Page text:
Saturday, September 18, 2010


As Puma and the Channel 4 Britdoc Foundation announce a major financing partnership for independent documentary production, I thought it would be interesting to comment a little on the shifting balance of power and the level of convergence between the commercial and the more indy or artistically driven world's of visual storytelling. Like any agreement between art and commerce it can have both it's harmonious marriages and it's complicated relationships, some of which I hope to touch on here.

Harmony Korine's latest short film 'Act Da Fool' commissioned by fashion house Proenza Schouler is, along with Spike Jonze's 'I am Here', a perfect example of how brands and advertisers are more and more investing in directors, photographers and musicians to create standalone projects that associate their products with an already successful creative brand: the talent itself.

As the nature of film financing for independent projects seems in continual flux, advertisers are increasingly keen to fill this gap in the market by investing in projects that can capitalize on the brand strength of the creatives themselves or to create campaigns that tap into hot social issues and activist agendas.

This NY Times article on the subject harks back to the original BMW 'The Hire' series of short films that was among the first to let auteur filmmakers such as Alejandro Gonzalez Inarritu, Ang Lee and John Woo step outside of the traditional constraints of the thirty second TV spot or the Hollywood system and produce works that followed their unique visions.

Korine himself in conversation with Boards magazine states that this financial investment in his creative output is something of a no-brainer:

"When I was young, when I first started making movies, I would sometimes get asked to do spots but I was more focused on making movies, really. Time passed, films take so long to make and also because I write my movies, the actual process just takes a long time. I enjoy making things and so I like the idea of beginning and finishing a project and having that immediacy."

'Act Da Fool' sees Korine at his idiosyncratic best, choosing as his location for this piece:

"The projects of Nashville. A school for the blind. A school for kleptomaniacs."


I personally think that both Korine's film and Jonze's are unequivocal successes and feel that the brands involved in these respective campaigns have positioned themselves perfectly within these two projects; almost as modern day Medici's for the Youtube generation. These projects are fun and the end result is good enough that the idea of being sold a product isn't at the forefront of my mind while I'm watching the film. It's a win win.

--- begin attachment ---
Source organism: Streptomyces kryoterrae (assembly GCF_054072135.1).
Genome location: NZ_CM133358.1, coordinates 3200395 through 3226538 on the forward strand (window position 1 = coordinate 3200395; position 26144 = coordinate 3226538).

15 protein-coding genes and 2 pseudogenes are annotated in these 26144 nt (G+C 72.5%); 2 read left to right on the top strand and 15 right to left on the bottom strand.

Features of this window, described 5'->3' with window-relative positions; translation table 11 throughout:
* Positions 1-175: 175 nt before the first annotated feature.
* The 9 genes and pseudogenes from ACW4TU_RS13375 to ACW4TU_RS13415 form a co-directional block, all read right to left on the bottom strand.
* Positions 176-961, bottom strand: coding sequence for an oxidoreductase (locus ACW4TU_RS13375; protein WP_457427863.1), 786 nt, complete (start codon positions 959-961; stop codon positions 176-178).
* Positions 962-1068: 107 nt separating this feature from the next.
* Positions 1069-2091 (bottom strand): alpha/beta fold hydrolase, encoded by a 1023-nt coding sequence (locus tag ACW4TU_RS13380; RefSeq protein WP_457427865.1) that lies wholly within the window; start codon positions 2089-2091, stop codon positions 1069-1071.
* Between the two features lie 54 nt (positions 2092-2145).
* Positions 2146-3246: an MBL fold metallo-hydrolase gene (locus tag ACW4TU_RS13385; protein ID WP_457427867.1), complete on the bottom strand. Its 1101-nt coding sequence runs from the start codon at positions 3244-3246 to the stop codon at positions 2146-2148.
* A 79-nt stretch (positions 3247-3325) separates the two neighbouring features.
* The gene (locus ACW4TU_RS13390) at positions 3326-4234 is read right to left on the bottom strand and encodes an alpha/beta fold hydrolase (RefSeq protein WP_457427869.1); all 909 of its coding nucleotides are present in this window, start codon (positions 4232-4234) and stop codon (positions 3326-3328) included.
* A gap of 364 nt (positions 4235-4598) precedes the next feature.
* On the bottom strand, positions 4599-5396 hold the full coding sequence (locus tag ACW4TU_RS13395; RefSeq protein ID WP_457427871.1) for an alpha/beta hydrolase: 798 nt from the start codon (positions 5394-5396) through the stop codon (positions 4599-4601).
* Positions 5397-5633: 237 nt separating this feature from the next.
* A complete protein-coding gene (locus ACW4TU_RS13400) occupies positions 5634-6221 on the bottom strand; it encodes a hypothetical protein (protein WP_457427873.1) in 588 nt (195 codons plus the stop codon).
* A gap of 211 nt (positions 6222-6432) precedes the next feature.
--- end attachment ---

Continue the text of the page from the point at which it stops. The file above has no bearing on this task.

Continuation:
I'm slightly more concerned when brands try to take this approach into the realm of documentary and by extension into people's real lives. Whether Puma will be happy to fund documentary projects that are political, overtly controversial or chose to play it safe in their venture with Channel 4 remains to be seen but it's interesting that the initial excitement about the recent, Malick inspired Levis 'Go Forth' campaign has begun to wane as some dissenting voices are emerging towards Levi's efforts to be agents of social change in the community where the ad was shot, Braddock, PA.

While the Times reports that 'Levi Strauss executives plan to put their money where their pants are, donating more than a million dollars over a two-year period to assist Braddock in renovating a community center and further developing an urban farming program', the official 'Go Forth' website has published page simply entitled 'The Facts' that would appear to attempt to clarify the fine line that Levi's have chosen to tread between championing a cause and selling a product.

From what I can see the denim manufacturer has a good level of transparency about it's community activities in the town and their intentions seem to be genuine, one simply hopes that when next season's campaign rolls around the 'Pioneers' of Braddock, PA won't be making the trip to hip New York vintage stores to trade their free designer work wear in for some hard cash.

Either way it's a cool project and it makes for interesting times and offering fantastic funding opportunities for perennially struggling artists to flex their muscles in a variety of storytelling media can only be a good thing.


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